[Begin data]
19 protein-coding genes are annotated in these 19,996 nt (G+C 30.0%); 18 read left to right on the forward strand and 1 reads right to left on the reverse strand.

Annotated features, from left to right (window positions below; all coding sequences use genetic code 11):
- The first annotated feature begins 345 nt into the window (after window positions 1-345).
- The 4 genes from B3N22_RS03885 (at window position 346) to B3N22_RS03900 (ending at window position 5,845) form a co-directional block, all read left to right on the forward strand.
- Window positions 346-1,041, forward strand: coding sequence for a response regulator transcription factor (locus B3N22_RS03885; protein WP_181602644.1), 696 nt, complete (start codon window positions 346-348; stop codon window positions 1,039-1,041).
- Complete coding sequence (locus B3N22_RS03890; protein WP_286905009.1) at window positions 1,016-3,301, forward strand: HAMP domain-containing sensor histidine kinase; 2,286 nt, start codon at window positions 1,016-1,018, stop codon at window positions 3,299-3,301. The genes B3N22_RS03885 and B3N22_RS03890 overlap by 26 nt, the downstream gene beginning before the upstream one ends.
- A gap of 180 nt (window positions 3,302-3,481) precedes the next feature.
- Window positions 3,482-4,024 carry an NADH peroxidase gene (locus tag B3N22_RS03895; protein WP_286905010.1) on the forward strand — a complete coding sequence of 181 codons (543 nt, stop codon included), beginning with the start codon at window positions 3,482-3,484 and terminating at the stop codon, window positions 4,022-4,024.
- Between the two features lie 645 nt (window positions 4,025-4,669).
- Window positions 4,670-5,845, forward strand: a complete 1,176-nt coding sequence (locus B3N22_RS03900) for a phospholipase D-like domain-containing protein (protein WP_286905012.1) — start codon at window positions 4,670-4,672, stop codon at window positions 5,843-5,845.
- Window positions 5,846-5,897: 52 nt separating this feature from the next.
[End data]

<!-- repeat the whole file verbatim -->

19 protein-coding genes are annotated in these 19,996 nt (G+C 30.0%); 18 read left to right on the forward strand and 1 reads right to left on the reverse strand.

Annotated features, from left to right (window positions below; all coding sequences use genetic code 11):
- The first annotated feature begins 345 nt into the window (after window positions 1-345).
- The 4 genes from B3N22_RS03885 (at window position 346) to B3N22_RS03900 (ending at window position 5,845) form a co-directional block, all read left to right on the forward strand.
- Window positions 346-1,041, forward strand: coding sequence for a response regulator transcription factor (locus B3N22_RS03885; protein WP_181602644.1), 696 nt, complete (start codon window positions 346-348; stop codon window positions 1,039-1,041).
- Complete coding sequence (locus B3N22_RS03890; protein WP_286905009.1) at window positions 1,016-3,301, forward strand: HAMP domain-containing sensor histidine kinase; 2,286 nt, start codon at window positions 1,016-1,018, stop codon at window positions 3,299-3,301. The genes B3N22_RS03885 and B3N22_RS03890 overlap by 26 nt, the downstream gene beginning before the upstream one ends.
- A gap of 180 nt (window positions 3,302-3,481) precedes the next feature.
- Window positions 3,482-4,024 carry an NADH peroxidase gene (locus tag B3N22_RS03895; protein WP_286905010.1) on the forward strand — a complete coding sequence of 181 codons (543 nt, stop codon included), beginning with the start codon at window positions 3,482-3,484 and terminating at the stop codon, window positions 4,022-4,024.
- Between the two features lie 645 nt (window positions 4,025-4,669).
- Window positions 4,670-5,845, forward strand: a complete 1,176-nt coding sequence (locus B3N22_RS03900) for a phospholipase D-like domain-containing protein (protein WP_286905012.1) — start codon at window positions 4,670-4,672, stop codon at window positions 5,843-5,845.
- Window positions 5,846-5,897: 52 nt separating this feature from the next.